But all was not as it seemed.
issued three citations to KFM, A Joint Venture, including a "willful regulatory violation" for the unreported injuries - the most severe classification possible. Of the 13 injuries not reported on the company's annual injury logs, 11 occurred in 2004 - more than doubling the contractor's reported injuries rate that year.So what was the problem?
The citations resulted in a $5,790 fine - including $5,000 for the willful violation, the maximum penalty allowed. "Obviously we are very disappointed in KFM after reviewing the findings of this investigation," said Len Welsh, acting director of Cal/OSHA in a statement.
The 13 unreported injuries cited in the Cal/OSHA report included head injuries, leg injuries, back injuries, a hip injury and an employee who was struck on the head and lost consciousness.
The Bay Bridge skyway project boasts a remarkably low injury rate compared to other Bay Area bridge or retrofit projects and large construction projects in California or nationwide. Both KFM and Cal/OSHA officials have vouched repeatedly for worker safety conditions on the project.This citation is particularly significant for a number of reasons.
Yet more than 20 welders who have worked on the project said they were pressured to conceal injuries for fear of retribution or the loss of their job. In addition, crews received cash bonuses for posting clean safety records, a practice the auditor said could either help prevent accidents or simply discourage workers from reporting them.
"During my experience at KFM, I witnessed a pattern of deliberate underreporting of injuries," former KFM field safety manager Winston Peart wrote in an October statement for the state audit and included in the summary of Cal/OSHA's key testimony. "This was frequently accomplished by classifying injuries in a way that allowed individuals to return to work and perform some light-duty assignment."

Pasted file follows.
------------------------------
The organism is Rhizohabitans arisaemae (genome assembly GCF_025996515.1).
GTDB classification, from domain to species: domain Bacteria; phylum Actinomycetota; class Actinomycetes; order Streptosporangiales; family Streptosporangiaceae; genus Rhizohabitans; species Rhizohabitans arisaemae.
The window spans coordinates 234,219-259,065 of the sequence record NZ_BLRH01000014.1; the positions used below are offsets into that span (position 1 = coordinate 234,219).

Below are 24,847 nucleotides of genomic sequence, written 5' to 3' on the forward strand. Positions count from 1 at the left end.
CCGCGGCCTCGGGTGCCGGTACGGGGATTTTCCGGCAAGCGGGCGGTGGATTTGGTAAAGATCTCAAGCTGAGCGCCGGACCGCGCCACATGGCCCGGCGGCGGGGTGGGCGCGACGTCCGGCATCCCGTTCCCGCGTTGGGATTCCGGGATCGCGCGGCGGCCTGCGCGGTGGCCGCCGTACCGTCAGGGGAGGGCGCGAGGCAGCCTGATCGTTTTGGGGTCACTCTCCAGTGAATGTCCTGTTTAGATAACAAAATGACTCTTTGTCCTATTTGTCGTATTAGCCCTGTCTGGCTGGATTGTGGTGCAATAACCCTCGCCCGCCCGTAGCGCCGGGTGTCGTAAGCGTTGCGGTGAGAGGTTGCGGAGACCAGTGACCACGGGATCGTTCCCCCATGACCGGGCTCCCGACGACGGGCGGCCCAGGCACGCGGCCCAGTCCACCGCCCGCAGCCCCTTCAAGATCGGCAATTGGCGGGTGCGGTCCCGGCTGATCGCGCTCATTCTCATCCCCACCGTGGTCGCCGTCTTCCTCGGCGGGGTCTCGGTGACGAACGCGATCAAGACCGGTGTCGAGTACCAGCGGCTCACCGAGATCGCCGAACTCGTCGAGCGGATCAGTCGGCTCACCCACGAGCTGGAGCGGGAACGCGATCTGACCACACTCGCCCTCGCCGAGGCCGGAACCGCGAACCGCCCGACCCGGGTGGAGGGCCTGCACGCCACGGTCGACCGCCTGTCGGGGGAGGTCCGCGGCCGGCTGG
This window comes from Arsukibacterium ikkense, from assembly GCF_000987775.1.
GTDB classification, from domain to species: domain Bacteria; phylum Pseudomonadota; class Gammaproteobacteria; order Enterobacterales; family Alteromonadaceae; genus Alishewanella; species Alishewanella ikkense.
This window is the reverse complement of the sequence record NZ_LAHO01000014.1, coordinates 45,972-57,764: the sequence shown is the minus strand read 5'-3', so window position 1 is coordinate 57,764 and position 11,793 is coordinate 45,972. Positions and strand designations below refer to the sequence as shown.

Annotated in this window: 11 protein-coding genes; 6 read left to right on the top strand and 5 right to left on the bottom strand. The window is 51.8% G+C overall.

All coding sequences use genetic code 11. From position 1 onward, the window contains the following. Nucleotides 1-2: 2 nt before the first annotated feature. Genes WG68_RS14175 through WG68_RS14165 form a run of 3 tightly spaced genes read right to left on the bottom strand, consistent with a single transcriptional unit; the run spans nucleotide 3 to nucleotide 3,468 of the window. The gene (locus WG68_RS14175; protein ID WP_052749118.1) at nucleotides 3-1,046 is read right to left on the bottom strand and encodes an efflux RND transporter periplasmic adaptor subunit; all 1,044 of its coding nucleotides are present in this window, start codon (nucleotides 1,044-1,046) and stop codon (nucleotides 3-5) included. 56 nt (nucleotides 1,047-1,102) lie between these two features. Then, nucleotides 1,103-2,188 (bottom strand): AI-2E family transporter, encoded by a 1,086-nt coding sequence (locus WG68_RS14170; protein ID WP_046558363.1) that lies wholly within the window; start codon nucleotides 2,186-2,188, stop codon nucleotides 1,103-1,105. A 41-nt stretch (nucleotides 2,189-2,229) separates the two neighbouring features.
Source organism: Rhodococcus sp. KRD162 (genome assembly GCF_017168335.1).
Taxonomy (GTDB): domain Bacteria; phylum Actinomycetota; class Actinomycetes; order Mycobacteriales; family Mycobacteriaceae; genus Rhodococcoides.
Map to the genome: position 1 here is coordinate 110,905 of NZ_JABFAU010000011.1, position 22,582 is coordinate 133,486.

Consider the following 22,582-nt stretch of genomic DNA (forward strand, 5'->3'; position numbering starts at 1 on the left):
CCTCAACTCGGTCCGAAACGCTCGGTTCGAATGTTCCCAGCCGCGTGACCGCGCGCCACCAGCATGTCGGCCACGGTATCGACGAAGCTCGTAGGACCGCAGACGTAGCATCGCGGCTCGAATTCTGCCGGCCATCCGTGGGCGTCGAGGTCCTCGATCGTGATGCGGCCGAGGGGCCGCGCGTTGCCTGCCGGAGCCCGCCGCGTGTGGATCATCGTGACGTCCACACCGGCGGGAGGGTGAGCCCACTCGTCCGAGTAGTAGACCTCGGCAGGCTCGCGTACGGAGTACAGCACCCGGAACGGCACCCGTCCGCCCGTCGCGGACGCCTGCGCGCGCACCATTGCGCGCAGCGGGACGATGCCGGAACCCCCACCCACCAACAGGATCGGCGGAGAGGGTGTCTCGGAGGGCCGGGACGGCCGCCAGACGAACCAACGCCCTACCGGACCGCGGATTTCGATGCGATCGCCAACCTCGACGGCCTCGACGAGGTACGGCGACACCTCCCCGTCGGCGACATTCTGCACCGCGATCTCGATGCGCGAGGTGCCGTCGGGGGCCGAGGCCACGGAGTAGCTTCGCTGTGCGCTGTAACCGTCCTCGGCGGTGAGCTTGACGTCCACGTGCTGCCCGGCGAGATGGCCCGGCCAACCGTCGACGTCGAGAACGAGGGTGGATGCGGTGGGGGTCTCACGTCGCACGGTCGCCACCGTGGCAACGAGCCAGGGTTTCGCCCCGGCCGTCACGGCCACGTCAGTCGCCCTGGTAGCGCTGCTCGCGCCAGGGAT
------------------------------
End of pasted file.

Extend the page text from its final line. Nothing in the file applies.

First, as I noted in a review of an Oakland Tribune series that first broke this story in April 2005, the Bay Bridge project was a classic case "behavior-based safety out of control," as OSHA's chief or recordkeeping, Bob Whitmore termed it. An Oakland Tribune article at the time reported that KFM's amazing safety record was likely due to the $100 to $2,500 bonuses that depended on the number of worker hours logged without
In documents released today by CalOSHA, several workers described how they were treated.
Along with the citations issued today, Cal/OSHA released statements from 14 workers interviewed during the investigation, alleging a pattern of intimidation and retribution to minimize reported injuries.The second reason this case was significant is that OSHA had formed a close "partnership" with KFM on this project, and vouched repeatedly for the safety of the project, even after the Oakland Tribune article revealed problems with injury and illness reporting. Len Welsh, Cal-OSHA's acting director, supported the company's punishment and reward behavioral safety policies, stating that rewarding good safety behavior while disciplining bad is a common practice and one that he sees as effective in reducing injuries. Even the revelation that the company had underreported injuries didn't undermine CalOSHA's support of the company:
"KFM discourages people from reporting injuries," current welder Ventura Ochoa told a Cal/OSHA investigator in March. "The reason is that the foremen get money if no accidents or injuries are reported."